LAHORE – India is on fire as is reflected from its reaction at the annual session of United Nations General Assembly in which it adopted childish name-calling tactics to counter the forceful speech of Prime Minister Shahid Khaqan Abbasi.
India could not digest Abbasi’s speech in which he accused India of “war crime” in the occupied Kashmir as it vomited up dire criticism by naming Pakistan as “Terroristan”.
Speaking at the world body, India’s First Secretary to the UN Eenam Gambhir said: “In its short history, Pakistan has become a geography synonymous with terror. The quest for a land of pure has actually produced ‘the land of pure terror’. Pakistan is now ‘Terroristan’, with a flourishing industry producing and exporting global terrorism”.
In his speech, PM Abbasi following his predecessor former Prime Minister Nawaz Sharif said India is using massive and indiscriminate force to suppress the Kashmiris, shooting indiscriminately at children, women and youth.
He was not shy to publicly name the India for its involvement in the “campaign of subversion and state sponsored terrorism against Pakistan, including from across our western border”.
The relation between both arch-rival nuclear powers have tensed due to the disputed territory of Kashmir for which they are fighting since their birth.
India’s Prime Minister Narendra Modi’s aggressive behaviour against Pakistan also added fuel to the fire. He has been trying since holding the office of branding the country as sponsor of terrorism.
The PML-N government, especially Nawaz Sharif, has been subjected to criticism for allegedly having a soft corner for the rival country.
But, the incumbent prime minister of PML-N, who according to some observers remained forthcoming as compared to his predecessor, gave a strong reply to India during his address countering the Indian narrative. He said, “Pakistan has faced unremitting hostility from its eastern neighbor” since its creation.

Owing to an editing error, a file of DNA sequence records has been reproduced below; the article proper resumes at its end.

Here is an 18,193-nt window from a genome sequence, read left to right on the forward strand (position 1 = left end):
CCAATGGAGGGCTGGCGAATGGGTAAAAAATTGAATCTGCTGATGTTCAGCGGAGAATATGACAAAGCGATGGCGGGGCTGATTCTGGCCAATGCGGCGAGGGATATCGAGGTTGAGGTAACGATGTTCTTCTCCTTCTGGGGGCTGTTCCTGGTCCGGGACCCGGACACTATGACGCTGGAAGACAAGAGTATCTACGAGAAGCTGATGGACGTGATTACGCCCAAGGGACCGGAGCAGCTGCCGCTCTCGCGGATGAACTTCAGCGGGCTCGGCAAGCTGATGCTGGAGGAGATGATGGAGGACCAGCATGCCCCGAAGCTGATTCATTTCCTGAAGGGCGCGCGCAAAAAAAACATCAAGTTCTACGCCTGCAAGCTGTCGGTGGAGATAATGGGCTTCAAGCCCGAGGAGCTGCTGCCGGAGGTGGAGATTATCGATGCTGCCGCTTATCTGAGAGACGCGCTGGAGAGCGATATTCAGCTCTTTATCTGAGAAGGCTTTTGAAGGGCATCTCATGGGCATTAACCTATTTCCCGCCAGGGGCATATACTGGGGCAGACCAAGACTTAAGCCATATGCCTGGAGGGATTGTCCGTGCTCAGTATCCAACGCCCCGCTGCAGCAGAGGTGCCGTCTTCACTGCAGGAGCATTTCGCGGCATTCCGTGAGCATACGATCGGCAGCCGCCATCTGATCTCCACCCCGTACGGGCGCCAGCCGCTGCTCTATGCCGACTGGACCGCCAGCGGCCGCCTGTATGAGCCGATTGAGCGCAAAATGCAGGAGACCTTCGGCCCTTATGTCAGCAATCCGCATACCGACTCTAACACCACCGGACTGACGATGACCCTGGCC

He also urged “the international community to call on India to halt pellet gun attacks and other violence against unarmed demonstrators; stop the use of rape as an instrument of state policy; end media blackouts; rescind its draconian emergency laws; and free all Kashmiri political leaders”.
The premier also drew the world’s attention towards tension at the Working Boundary saying, “To divert the world’s attention from its brutalities; India frequently violates the ceasefire along the Line of Control in Kashmir. Despite over 600 violations since January this year Pakistan has acted with restraint”.
He also waned, “If India does venture across the LoC, or acts upon its doctrine of “limited” war against Pakistan, it will evoke a strong and matching response”.
Apart from his remarks on Kashmir, the Prime Minister took a clear stand on its policy regarding Afghan conflict by denying to be a “scapegoat” in anyone’s war.
He added, “Pakistan is not prepared to do is to fight the Afghan war on Pakistan’s soil. Nor can we endorse any failed strategy that will prolong and intensify the suffering of the people of Afghanistan and Pakistan and other regional countries”.
Analysts and former diplomats have appreciated Abbasi for presenting Pakistan’s stance regarding war against terrorism strongly and warning the world that the country could not be a ‘scapegoat’ for failing in Afghanistan.